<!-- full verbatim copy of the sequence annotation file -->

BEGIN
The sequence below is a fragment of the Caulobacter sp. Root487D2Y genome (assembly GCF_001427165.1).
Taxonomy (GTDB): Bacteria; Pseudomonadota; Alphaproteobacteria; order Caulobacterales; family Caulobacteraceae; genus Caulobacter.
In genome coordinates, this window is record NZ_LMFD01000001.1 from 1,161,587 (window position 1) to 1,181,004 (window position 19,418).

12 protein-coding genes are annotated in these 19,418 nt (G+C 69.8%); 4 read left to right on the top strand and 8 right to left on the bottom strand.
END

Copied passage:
The sequence below is a fragment of the Caulobacter sp. Root487D2Y genome (assembly GCF_001427165.1).
Taxonomy (GTDB): Bacteria; Pseudomonadota; Alphaproteobacteria; order Caulobacterales; family Caulobacteraceae; genus Caulobacter.
In genome coordinates, this window is record NZ_LMFD01000001.1 from 1,161,587 (window position 1) to 1,181,004 (window position 19,418).

12 protein-coding genes are annotated in these 19,418 nt (G+C 69.8%); 4 read left to right on the top strand and 8 right to left on the bottom strand.